Noah Pascoe is a talented musician who released his debut solo album ‘There Goes My Head’ last year. He is one of those unique people who can inspire others. He is authentically supportive of other’s success, grateful of everyone who supports him & has worked hard to accomplish his artistic goals. After embarking on a path of change & self-discovery, Noah found his equilibrium & success in 2016. He isn’t famous (yet), has a day job (albeit an awesome one), but Noah is living a life of meaning. One in which he creates that what he loves.
Read the full interview & see exclusive new content from Pascoewood 2016 below.
Kollektive Interview with Noah Pascoe
Kinga: Okay so Noah, how about we start off with you telling everyone a bit about yourself.
Noah: Talk about myself? Sure! My name is Noah Pascoe and I hail from Ottawa but I have resided in Toronto for most of my adult life. For me, music serves multiple purposes. It’s how I express myself, it’s the language I use to communicate with others, it’s my therapy, it’s my medicine, it’s my primary source of enlightenment. I had the good fortune of being thrown into intense music training in my early childhood, and in recent years I found the inspiration to develop my own compositional style and the right collaborators to execute my artistic vision. Never a day goes by I don’t count my blessings and thank the universe for pairing me with incredible people with massive talents, individuals that seek out their truths and extend their empathy and positivity into the atmosphere.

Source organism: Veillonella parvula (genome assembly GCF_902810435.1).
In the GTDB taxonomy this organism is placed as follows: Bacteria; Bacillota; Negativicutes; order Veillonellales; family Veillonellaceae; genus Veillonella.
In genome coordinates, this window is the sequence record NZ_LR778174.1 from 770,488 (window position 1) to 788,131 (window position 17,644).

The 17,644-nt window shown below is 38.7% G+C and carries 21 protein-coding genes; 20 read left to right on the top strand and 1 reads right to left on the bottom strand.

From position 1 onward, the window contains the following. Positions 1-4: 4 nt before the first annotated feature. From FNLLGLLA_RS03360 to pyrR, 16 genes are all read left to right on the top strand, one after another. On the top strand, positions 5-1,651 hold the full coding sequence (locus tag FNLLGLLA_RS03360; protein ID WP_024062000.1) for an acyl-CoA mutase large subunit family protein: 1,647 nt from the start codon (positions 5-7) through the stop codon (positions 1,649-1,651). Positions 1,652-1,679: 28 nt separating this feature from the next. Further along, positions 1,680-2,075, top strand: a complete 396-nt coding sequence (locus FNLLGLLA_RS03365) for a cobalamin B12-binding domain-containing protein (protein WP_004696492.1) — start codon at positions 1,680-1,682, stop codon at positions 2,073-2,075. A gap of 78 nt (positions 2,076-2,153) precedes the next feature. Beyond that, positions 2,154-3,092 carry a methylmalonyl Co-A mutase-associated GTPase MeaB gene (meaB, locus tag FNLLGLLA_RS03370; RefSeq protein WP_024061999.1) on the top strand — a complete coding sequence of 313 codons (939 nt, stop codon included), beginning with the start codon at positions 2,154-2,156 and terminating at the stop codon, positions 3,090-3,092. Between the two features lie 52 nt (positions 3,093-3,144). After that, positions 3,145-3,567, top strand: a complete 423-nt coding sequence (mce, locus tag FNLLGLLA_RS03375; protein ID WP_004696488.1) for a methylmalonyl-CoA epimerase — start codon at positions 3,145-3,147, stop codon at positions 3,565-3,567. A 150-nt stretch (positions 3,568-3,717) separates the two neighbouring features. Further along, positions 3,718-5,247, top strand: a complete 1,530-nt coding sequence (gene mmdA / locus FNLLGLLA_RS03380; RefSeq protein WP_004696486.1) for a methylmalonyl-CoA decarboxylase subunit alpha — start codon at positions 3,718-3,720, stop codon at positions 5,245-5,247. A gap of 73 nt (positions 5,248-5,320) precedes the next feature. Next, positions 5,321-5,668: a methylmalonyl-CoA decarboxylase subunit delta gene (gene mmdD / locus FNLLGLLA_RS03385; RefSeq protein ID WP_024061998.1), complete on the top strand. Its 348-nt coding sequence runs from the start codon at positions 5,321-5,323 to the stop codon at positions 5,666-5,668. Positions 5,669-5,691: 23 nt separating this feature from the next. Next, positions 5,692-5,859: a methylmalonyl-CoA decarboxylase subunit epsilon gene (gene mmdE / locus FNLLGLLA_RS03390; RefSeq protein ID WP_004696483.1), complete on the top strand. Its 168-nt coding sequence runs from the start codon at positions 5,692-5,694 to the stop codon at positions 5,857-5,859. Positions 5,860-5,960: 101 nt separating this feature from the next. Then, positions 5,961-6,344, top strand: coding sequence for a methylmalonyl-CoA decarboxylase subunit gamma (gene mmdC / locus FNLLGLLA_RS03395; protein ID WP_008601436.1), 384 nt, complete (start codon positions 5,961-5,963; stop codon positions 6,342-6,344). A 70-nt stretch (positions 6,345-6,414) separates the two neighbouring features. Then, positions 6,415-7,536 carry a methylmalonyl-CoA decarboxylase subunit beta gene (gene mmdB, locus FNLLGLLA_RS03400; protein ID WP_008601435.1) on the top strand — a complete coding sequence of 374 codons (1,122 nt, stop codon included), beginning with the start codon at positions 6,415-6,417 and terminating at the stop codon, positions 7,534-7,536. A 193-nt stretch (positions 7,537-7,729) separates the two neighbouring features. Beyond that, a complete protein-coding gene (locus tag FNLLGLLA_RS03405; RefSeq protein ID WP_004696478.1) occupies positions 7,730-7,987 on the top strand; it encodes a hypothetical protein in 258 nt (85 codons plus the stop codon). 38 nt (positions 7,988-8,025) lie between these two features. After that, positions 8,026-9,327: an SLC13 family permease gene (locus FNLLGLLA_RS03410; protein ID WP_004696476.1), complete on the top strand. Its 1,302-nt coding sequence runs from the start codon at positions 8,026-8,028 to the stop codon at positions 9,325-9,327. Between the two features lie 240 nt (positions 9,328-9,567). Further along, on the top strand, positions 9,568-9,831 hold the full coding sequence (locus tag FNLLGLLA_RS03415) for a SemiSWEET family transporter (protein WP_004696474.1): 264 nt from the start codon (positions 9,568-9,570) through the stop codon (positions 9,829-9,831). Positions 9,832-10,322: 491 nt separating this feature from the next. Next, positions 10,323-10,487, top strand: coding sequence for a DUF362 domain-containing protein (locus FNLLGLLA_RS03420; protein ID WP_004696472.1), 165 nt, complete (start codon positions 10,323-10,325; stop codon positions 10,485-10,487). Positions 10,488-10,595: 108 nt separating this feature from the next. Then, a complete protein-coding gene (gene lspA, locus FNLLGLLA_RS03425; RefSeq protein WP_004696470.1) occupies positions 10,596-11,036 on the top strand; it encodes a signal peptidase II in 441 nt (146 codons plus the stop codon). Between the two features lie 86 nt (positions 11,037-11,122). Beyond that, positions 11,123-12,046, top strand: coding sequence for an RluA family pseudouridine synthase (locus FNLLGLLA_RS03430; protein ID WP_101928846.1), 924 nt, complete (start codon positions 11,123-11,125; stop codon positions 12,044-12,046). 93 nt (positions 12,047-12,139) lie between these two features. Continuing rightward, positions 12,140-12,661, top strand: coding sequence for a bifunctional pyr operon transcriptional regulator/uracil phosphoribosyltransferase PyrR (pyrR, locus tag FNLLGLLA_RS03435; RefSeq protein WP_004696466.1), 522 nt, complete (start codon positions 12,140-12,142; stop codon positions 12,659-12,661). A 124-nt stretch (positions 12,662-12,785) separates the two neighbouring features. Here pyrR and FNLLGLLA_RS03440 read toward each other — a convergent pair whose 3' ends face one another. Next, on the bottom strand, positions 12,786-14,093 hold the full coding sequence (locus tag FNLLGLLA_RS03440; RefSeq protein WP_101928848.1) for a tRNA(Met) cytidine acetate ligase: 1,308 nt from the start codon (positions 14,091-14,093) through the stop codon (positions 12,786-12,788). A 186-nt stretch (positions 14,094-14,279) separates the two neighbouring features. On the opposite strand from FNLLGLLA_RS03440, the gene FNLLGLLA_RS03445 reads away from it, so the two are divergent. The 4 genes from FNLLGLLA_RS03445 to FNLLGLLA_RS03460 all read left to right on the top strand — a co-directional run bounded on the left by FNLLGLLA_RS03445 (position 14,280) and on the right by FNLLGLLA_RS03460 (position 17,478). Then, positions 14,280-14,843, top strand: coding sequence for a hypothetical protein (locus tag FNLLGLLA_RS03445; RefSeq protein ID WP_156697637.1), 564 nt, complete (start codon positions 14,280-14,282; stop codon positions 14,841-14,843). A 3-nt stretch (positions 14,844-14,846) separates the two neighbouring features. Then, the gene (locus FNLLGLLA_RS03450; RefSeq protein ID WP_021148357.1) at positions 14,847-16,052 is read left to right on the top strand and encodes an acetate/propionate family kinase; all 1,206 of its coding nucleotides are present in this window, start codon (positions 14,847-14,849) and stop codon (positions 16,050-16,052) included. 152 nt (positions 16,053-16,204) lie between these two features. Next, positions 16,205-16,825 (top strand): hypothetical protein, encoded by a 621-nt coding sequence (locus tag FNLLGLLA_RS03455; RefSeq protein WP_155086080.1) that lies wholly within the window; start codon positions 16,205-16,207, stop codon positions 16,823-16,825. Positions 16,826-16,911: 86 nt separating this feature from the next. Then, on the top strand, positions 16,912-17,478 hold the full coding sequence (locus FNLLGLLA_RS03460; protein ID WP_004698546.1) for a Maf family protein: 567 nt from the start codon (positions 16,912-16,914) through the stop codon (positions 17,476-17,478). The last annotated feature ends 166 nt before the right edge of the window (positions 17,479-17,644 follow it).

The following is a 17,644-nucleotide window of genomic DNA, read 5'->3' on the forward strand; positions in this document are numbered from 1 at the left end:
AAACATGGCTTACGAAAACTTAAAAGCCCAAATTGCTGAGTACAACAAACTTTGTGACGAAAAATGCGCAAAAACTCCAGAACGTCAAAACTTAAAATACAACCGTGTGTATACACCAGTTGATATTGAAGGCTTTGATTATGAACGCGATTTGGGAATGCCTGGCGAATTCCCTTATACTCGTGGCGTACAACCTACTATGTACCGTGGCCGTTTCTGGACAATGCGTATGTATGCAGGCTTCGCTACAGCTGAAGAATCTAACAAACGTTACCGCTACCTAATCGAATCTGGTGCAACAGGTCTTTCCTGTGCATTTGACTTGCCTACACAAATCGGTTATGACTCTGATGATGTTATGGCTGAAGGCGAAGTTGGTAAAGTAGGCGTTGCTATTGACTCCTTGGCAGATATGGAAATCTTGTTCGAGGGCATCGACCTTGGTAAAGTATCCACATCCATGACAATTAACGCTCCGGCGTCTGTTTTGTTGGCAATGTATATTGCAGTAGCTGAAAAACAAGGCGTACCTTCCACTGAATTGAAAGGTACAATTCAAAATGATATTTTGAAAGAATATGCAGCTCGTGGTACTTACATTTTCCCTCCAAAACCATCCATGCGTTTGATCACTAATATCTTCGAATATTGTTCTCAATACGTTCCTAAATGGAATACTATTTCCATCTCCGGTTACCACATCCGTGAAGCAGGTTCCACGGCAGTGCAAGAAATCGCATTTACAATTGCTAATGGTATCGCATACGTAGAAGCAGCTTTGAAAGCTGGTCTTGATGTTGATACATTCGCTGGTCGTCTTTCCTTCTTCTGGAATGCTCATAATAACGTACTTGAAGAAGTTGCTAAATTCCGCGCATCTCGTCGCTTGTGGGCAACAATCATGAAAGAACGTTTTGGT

Kinga: Last year you released your debut album There Goes My Head, tell me a bit about the creative process & inspiration for that album?
Noah: The story of ‘There Goes My Head‘ began in the winter of 2014 and culminated in its release the following year. I started to develop some anxiety and depression; what transpired was a journey of soul-searching leading to the revelatory period where I started to write music which was the closest representation of myself as an artist, human. I spent years trying to write good songs, but you can’t force anything in this life. Entities must grow organically whether it be a relationship, an institution, or in my case a creative vision. I also delved heavily into meditation for the first time.
I took a mindfulness course and it pretty much changed my life. Speaking to impartial strangers about my life experiences and participating in various meditative exercises was extraordinary to me. My biggest takeaway was to drop negative convictions in my mind and slow down my unnecessarily quick pace. We are so over-stimulated but we need outlets to combat this. Before I felt like I was in a rush, and after I took this course I began to truly live in the moment. This is when I sat down in my room for months, revelled in the solitude, practiced my craft incessantly, and wrote and wrote. I must credit Marika Rathfelder (a.k.a. Meow Miko) for designing the artwork that went miles beyond what I had anticipated. I am grateful to Bil Bertram for mixing and recording the album and constructing a recording environment where I felt comfortable to share and record these songs. And all I had to do was take them out for pizza and beer!
Kinga: There seems to be consensus that 2016 was not the greatest year for the world, but how was it for you? How was 2016 for you as a musician?